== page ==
What is the difference between method and methodology?

It is quite common for professionals in project management to use ‘method’ and ‘methodology’ interchangeably. Is this correct?

If not what are the differences?

The following is part of one chapter in our upcoming book on The Customizable and Adaptable Methodology for Managing Projects™ (CAMMP™).

It is common that some practitioners confuse the meaning of these two terms, method, and methodology and use them interchangeably.

In general, a method is “a particular procedure for accomplishing or approaching something[1], whereas a methodology is “a system of methods used in a particular area of study or activity.[2] In other words, a method is a specific way that is set or fixed, whereas a methodology is a wider term, “a system of methods”.

Further, a method is different from a framework since a method means there is a certain way of doing something; like systematic process, a step by step approach. Whereas a framework is a general guideline as defined earlier.

A common project management method may follow a project life cycle or a similar approach. For example, Waterfall is a method with a project life cycle consisting of a few phases in sequence. SDLC refers to a Software Development Life Cycle with its own phases. Some practitioners refer to ‘Agile’ as a method but it is an approach, more a framework, whereas scrum might offer a specific method for software development projects.

To differentiate between method and methodology, please reflect on the following:

  • PRINCE2®is a method; “PRINCE2 (Projects IN Controlled Environments) is a structured project management method” (What is PRINCE2®, 2015). Notice the use of the terms ‘structured’ and ‘method.’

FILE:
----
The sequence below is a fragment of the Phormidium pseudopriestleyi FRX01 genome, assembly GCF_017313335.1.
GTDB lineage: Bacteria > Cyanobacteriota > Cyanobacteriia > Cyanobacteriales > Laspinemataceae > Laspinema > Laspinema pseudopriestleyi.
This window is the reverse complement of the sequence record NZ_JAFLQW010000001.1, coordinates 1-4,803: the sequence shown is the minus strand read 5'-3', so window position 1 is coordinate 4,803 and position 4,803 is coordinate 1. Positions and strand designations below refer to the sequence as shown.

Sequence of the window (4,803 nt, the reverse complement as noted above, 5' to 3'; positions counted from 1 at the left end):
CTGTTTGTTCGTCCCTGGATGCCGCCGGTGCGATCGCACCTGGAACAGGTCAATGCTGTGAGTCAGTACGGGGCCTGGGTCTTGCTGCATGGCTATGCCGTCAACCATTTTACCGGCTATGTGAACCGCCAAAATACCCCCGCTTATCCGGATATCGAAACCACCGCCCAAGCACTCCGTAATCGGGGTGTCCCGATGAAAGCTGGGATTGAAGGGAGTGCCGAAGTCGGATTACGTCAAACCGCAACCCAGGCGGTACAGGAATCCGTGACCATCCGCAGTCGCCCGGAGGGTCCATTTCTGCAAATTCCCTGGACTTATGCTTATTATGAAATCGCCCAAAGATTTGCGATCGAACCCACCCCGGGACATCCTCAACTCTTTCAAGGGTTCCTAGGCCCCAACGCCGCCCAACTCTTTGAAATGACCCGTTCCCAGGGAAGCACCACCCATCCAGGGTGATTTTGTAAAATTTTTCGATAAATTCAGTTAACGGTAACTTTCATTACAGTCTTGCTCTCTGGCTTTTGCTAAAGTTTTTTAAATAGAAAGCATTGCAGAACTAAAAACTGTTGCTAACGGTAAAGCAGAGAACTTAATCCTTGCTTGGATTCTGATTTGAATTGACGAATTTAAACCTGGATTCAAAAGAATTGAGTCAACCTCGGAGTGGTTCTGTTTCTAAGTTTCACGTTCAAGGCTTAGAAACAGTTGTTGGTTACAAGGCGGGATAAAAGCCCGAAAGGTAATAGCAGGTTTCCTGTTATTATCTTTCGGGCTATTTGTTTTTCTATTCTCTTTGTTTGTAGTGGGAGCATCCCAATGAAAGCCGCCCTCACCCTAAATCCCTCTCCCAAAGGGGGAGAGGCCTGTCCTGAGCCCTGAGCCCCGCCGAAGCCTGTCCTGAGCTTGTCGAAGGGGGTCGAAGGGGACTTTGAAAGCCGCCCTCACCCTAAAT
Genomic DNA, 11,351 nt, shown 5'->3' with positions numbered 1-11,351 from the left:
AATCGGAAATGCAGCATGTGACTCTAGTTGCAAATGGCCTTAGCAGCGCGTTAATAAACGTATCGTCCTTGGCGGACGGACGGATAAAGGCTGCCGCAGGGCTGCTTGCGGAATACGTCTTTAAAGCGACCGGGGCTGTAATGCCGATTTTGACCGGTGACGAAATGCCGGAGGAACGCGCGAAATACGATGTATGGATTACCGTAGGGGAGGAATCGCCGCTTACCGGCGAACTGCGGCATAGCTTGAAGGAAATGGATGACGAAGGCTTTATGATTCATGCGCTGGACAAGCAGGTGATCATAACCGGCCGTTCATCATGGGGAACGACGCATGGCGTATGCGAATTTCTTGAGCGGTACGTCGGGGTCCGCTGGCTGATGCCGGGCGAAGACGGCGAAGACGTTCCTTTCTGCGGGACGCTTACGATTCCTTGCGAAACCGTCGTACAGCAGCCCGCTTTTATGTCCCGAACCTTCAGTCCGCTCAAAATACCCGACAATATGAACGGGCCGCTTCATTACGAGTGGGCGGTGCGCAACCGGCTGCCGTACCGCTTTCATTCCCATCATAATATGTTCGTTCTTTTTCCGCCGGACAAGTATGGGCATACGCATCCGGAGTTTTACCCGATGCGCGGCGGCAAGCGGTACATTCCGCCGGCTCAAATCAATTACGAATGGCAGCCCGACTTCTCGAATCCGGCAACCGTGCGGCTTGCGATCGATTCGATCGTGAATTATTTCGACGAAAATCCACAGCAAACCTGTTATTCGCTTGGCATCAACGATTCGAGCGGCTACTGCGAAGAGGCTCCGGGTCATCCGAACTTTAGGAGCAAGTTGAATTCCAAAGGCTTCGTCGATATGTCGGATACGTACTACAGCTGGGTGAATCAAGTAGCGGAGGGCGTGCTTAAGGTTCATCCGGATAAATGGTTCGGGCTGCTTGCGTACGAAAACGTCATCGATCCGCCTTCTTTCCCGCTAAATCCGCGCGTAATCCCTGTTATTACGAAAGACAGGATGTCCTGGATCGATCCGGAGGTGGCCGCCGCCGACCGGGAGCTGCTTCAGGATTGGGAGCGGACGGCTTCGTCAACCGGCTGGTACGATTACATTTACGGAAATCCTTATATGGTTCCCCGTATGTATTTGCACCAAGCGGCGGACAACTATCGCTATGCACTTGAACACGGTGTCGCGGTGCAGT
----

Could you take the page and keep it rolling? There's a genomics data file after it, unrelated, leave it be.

• PRiSM™ (from GPM) is a method; Projects integrating Sustainable Methods and have specific deliverables and steps that one should apply to the project life cycle.
  • SUKAD developed a methodological approach that is based on a project life cycle, which is The Customizable and Adaptable Methodology for Managing Projects™ (CAMMP™[3]). Notice the use of the term ‘methodology’ and not ‘method,’ which is not an error. The reason for the use of the term methodology is because CAMMP™ offers an approach that is not rigid or fixed and has to be customized and adapted to the organizational and project context. The customized and adapted version, for a specific project’s type, become a method.

The Customizable and Adaptable Methodology for Managing Projects™ (CAMMP™) Version 3
For example, managing a ‘small’ real estate development project can follow a certain tailored method. Whereas managing a large and complex real estate development project may follow another method. These two methods could have similar features but each is tailored to a different level of size and complexity.

In other words, CAMMP™ is “a system of methods.” The Organizational Project Management System for an entity can and should have a set of methods, one for each project type[4].